As Hunger Crisis Grows, Russia Attacks Grain Terminal in Mykolaiv

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Published Jun 6, 2022 9:25 PM by The Maritime Executive

Russian forces have damaged a giant grain terminal complex at the port of Mykolaiv, Ukraine, Europe's top diplomat confirmed on Monday. 

"Another Russian missile strike contributing to the global food crisis. Russian forces have destroyed the second biggest grain terminal in Ukraine, in Mykolaiv," said Josep Borrell, the vice president of the European Commission and the EU's foreign policy chief. "In light of such reports, the disinformation spread by Putin deflecting blame becomes ever more cynical."

According to Ukraine's South Operational Command, the missile attack came from Russian aviation assets operating over the Black Sea. The command claimed that it shot down two cruise missiles, but others struck port facilities and grain storage silos. 

"The pseudo care for humanitarian corridors and the unblocking of ports is just a reason to gain access to Ukraine's maritime infrastructure," the command said in a statement.  

The Nika-Tera port complex at Mykolaiv is a private terminal about 30 nm inland from the Black Sea on the Bug estuary. The port's silos have capacity for up to 500,000 tonnes of grain at a time, and it is equipped with three bulk loading machines to move up to 1,500 tonnes of grain per hour. In years past, it has handled up to six million tonnes of grain, soybeans and oilseeds annually.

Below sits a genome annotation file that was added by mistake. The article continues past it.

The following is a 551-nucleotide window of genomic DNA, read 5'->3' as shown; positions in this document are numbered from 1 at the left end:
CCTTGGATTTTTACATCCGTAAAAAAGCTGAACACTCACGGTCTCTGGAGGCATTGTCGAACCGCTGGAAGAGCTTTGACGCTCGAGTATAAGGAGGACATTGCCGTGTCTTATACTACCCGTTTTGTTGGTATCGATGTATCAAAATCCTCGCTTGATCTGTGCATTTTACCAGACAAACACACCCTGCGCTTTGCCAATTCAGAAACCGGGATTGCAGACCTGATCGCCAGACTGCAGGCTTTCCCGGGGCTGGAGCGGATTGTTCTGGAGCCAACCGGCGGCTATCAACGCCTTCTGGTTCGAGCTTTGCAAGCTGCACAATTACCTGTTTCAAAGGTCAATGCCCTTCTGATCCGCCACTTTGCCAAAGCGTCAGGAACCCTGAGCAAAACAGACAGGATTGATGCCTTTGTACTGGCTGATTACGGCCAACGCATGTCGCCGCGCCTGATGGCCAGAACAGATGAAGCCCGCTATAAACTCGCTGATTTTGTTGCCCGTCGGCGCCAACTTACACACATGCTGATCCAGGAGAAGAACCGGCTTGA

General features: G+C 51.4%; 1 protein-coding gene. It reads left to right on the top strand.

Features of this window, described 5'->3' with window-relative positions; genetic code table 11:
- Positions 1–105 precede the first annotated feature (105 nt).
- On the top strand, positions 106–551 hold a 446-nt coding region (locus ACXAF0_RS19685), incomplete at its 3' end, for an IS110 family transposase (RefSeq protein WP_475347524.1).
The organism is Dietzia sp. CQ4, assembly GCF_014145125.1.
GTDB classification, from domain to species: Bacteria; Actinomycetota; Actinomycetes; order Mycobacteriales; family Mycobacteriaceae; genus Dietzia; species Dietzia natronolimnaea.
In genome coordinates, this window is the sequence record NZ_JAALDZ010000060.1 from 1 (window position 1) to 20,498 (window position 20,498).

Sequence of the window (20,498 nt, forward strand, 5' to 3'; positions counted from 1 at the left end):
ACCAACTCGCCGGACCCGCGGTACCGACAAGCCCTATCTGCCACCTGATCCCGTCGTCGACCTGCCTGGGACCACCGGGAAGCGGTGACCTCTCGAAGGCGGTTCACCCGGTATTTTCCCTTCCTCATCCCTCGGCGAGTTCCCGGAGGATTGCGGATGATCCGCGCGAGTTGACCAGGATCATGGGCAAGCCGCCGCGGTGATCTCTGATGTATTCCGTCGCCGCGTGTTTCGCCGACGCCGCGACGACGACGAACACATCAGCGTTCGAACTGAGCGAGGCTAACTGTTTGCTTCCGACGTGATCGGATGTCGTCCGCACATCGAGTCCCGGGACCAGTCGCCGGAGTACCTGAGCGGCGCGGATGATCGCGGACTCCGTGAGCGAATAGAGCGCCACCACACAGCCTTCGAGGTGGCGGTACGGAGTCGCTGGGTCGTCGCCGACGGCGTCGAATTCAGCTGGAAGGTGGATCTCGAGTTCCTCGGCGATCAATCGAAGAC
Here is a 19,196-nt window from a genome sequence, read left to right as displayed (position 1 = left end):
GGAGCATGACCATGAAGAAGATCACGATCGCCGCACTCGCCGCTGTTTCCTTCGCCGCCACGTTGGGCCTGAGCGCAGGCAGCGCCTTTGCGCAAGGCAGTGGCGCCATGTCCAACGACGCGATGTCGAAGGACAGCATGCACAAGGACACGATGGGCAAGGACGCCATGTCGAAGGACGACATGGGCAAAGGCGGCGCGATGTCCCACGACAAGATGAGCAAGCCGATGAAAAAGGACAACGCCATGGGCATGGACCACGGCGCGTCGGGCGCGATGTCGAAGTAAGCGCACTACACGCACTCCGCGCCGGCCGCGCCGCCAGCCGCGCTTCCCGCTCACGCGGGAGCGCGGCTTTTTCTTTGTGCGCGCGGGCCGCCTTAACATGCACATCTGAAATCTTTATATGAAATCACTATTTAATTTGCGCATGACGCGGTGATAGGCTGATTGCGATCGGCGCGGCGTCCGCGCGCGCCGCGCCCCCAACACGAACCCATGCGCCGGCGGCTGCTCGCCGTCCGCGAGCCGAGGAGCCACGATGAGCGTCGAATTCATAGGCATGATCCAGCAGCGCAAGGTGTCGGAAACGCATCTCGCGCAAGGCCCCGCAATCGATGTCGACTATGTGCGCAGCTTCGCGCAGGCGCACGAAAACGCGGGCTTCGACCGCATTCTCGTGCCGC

Ukraine has more than 20 million tonnes of grain stuck in silage due to the Russian naval blockade, and any damage to the port could slow exports - if and when UN negotiators can convince Russian President Vladimir Putin to allow commercial food shipping to resume. 

The Russian blockade is preventing Ukraine from earning export revenue on grain, but it is also creating a manmade hunger crisis in parts of Africa and the Middle East - a crisis that gives Russia more political leverage in negotiations with Ukraine's NATO allies. Russian diplomats have obliquely offered to lift the blockade and allow food to flow to the developing world, but on certain conditions, including sanctions relief for Russia.

"The conflict in Ukraine isn’t just increasing hunger conditions within the country or even within the region," said UN World Food Program spokesperson Steve Taravella, speaking with Fox News this week. "The number of people who are on the brink of famine is now about 48.9 million in 43 countries."

State Emergency Service of Ukraine in Mykolaiv Oblast (Region)